I can run this command:

$ play mylist.m3u

And music plays.

I can then press Ctrl-Z to suspend the job, and issue bg to have it run in the background.

However, if I then run disown and exit, the music stops playing, even though the play command still shows up in ps.

I would expect the music to keep playing.

Also interesting

I run the command

$ play mylist.m3u &

Music does not play. The job shows as the stopped status.

I can also run the command

$ nohup play mylist.m3u &

And no music plays - the job immediately stops.


$ nohup play mylist.m3u

Does have music play, but I can't disown it, as before.

It seems like all these are related.

Most programs behave well when disowned or run through nohup, but not SoX.

Does anyone know why?

  • If you want to play music as server, use mpd and ncmpc/mpc...
    – jirib
    May 31, 2012 at 9:02
  • @JiriXichtkniha: Thanks - I already run xmms2, so it's no problem. I am more just curious why this fails. I want to know what is special about SoX that causes this odd behavior.
    – jwd
    May 31, 2012 at 14:17

3 Answers 3


For the rare person who, like me, both had this problem and finally managed to google for something that wasn't about baseball* and want an actual solution:

$ play whatever.wav &>/dev/null </dev/null &

That runs in the background without stopping.

* The Red Sox of Boston play baseball, and apparently some players prefer the limelight to the background. Grumble.

  • Cool! I am curious - why are there two &? I'm unfamiliar with that syntax.
    – jwd
    Oct 10, 2012 at 16:38
  • 1
    "&>/dev/null" means "Redirect both stdout and stderr to /dev/null." It's analogous to ">/dev/null 2>&1". The second ampersand just puts the job in the background in the usual way.
    – tex
    Oct 18, 2012 at 14:00

SoX wants/needs input & output... by typing 'play xxxx' in the console, you're running it normally, with stdin & stdout (& stderr) all connected.

When you background the job (with &), it starts, then is paused since it's waiting for access to stdin & stdout.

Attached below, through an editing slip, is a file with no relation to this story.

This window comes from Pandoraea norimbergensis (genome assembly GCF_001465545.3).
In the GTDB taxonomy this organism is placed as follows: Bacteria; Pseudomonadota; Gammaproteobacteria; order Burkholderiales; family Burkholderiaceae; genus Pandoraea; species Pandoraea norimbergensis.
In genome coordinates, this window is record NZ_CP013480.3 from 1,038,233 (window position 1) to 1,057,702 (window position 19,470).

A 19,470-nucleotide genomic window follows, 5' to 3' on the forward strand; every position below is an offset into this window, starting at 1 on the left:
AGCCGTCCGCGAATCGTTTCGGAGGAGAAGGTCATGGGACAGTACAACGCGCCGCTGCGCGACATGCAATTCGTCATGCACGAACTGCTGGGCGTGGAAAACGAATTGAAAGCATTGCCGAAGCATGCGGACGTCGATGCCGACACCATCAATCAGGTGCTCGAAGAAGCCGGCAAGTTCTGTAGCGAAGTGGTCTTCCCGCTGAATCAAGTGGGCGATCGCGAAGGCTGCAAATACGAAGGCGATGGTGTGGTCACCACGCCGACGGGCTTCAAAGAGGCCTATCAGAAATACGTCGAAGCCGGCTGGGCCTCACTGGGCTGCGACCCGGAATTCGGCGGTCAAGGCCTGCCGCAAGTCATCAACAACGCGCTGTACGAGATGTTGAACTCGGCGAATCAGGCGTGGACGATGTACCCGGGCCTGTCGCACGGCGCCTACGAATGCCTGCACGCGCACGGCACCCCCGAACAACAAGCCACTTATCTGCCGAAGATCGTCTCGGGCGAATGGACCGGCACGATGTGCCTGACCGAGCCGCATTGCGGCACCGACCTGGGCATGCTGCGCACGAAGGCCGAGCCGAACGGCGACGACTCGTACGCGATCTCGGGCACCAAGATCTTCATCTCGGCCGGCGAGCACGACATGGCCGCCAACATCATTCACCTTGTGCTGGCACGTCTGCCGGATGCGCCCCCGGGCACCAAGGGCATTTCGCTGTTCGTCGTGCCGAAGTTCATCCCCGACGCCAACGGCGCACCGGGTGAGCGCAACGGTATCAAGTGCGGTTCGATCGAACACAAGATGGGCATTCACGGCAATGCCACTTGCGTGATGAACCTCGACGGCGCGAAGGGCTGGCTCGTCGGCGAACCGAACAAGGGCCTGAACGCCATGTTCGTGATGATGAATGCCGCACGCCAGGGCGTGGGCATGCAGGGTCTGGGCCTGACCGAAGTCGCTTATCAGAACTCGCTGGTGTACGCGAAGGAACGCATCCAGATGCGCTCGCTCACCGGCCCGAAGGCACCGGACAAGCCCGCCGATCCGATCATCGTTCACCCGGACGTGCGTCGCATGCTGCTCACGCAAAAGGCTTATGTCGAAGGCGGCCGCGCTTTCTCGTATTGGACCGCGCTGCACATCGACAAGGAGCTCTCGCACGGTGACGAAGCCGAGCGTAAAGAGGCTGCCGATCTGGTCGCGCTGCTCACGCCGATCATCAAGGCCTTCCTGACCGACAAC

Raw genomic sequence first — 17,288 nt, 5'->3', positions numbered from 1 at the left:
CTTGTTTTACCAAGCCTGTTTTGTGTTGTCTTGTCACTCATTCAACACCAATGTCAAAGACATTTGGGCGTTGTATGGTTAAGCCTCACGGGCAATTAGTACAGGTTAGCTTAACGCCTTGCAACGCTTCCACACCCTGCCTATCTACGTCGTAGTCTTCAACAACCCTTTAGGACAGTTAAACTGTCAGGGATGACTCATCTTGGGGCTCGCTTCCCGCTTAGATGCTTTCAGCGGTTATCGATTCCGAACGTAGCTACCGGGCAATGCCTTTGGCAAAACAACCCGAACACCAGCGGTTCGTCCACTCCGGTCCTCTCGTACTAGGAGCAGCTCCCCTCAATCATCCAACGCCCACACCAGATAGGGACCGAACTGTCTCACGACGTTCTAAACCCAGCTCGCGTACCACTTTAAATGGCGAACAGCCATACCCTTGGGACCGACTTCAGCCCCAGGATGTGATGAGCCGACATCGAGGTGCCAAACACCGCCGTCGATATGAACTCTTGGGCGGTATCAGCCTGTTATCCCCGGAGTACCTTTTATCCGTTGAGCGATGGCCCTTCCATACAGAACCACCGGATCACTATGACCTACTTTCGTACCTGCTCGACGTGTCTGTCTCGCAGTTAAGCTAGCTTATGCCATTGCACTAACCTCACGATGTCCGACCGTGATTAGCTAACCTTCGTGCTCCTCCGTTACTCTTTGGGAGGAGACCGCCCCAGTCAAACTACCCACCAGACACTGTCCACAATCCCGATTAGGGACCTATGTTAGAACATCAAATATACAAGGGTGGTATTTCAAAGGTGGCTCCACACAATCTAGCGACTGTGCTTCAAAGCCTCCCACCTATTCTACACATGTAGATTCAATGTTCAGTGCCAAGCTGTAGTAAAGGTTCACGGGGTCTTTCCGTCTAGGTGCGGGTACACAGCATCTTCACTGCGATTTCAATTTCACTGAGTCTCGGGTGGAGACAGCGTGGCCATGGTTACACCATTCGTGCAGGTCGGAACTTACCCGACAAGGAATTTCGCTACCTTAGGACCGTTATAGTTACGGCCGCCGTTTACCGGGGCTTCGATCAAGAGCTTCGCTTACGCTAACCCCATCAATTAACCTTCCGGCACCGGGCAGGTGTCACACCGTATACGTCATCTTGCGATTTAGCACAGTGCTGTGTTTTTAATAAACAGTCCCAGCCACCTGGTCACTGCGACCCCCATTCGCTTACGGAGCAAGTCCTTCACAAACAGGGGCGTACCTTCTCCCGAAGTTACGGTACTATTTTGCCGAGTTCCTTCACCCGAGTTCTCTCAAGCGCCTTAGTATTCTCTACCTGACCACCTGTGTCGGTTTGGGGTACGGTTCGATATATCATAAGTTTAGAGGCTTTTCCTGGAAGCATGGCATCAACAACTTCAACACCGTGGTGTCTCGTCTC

Same thing occurs when you 'nohup' a job. If it needs keyboard input, it'll "block", and get paused by the system until it receives access to stdin.

disown'ing a process effectively cuts it off from stdin & stdout which were connected to the console which started the process.

It's still "running", but is blocked (paused) by the system since it's waiting for access to stdin & stdout.

  • Do you know why it successfully runs in 'bg' mode, while the controlling terminal still exists? Is stdin still active in that mode, just nothing sent to it?
    – jwd
    Jul 6, 2012 at 14:50
  • That'd be my best guess. Depends on the program and how it handles its input & output too.
    – lornix
    Jul 6, 2012 at 14:58

It's also possible to use the -q option to make sure SoX doesn't write to std-whatever, without redirecting to /dev/null.

$ play filename -q &
  • I don’t know why your answer is at 0, maybe it wasn’t the case back then but I was also wondering why sox was stopping to play when pur in the background. After reading the first answer with the redirection to /dev/null hack I read yours and wondered if it was not an appropriate response or the cleverest one. I’m glad I tested! ^^ $ sox -q catapult_attack2.wav -t alsa default tempo 4 gain .5 pad .7 repeat 10 & sox -q catapult_attack2.wav -t alsa default tempo 8 gain .5 pad .35 repeat 20 &
    – Stéphane
    Jan 3 at 19:27
  • I just dived into sox a few days ago. The reason for doing so has been totally fulfilled a long time ago, but I can’t resist the urge to play with this wonderful software. The subject of this question is the first thing that seems to be wrong to me. The quiet mode, with no output to stdout, shouldn’t be the default behavior? I know I can make an alias, but still, I wonder why.
    – Stéphane
    Jan 3 at 19:37

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